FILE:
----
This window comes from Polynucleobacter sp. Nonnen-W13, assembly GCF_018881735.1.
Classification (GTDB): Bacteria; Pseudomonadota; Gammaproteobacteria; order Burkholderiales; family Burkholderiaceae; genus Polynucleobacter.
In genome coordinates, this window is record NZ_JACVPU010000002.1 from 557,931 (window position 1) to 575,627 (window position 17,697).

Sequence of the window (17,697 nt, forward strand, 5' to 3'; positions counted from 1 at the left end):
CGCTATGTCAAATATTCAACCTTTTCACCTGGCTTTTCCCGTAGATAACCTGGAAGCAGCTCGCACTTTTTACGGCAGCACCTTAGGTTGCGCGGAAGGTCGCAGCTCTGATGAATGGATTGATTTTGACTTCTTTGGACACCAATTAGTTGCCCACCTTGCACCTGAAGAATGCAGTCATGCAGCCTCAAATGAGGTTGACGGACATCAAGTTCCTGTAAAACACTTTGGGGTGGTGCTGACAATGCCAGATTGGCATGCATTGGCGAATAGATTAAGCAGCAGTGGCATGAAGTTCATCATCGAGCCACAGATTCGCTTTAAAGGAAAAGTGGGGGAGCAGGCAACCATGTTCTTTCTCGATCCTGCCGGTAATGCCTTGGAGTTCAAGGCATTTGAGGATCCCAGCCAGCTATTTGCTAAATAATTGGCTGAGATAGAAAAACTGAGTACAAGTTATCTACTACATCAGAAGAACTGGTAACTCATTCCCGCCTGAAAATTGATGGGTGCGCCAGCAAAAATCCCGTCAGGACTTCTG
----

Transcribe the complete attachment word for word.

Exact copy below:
This window comes from Polynucleobacter sp. Nonnen-W13, assembly GCF_018881735.1.
Classification (GTDB): Bacteria; Pseudomonadota; Gammaproteobacteria; order Burkholderiales; family Burkholderiaceae; genus Polynucleobacter.
In genome coordinates, this window is record NZ_JACVPU010000002.1 from 557,931 (window position 1) to 575,627 (window position 17,697).

Sequence of the window (17,697 nt, forward strand, 5' to 3'; positions counted from 1 at the left end):
CGCTATGTCAAATATTCAACCTTTTCACCTGGCTTTTCCCGTAGATAACCTGGAAGCAGCTCGCACTTTTTACGGCAGCACCTTAGGTTGCGCGGAAGGTCGCAGCTCTGATGAATGGATTGATTTTGACTTCTTTGGACACCAATTAGTTGCCCACCTTGCACCTGAAGAATGCAGTCATGCAGCCTCAAATGAGGTTGACGGACATCAAGTTCCTGTAAAACACTTTGGGGTGGTGCTGACAATGCCAGATTGGCATGCATTGGCGAATAGATTAAGCAGCAGTGGCATGAAGTTCATCATCGAGCCACAGATTCGCTTTAAAGGAAAAGTGGGGGAGCAGGCAACCATGTTCTTTCTCGATCCTGCCGGTAATGCCTTGGAGTTCAAGGCATTTGAGGATCCCAGCCAGCTATTTGCTAAATAATTGGCTGAGATAGAAAAACTGAGTACAAGTTATCTACTACATCAGAAGAACTGGTAACTCATTCCCGCCTGAAAATTGATGGGTGCGCCAGCAAAAATCCCGTCAGGACTTCTG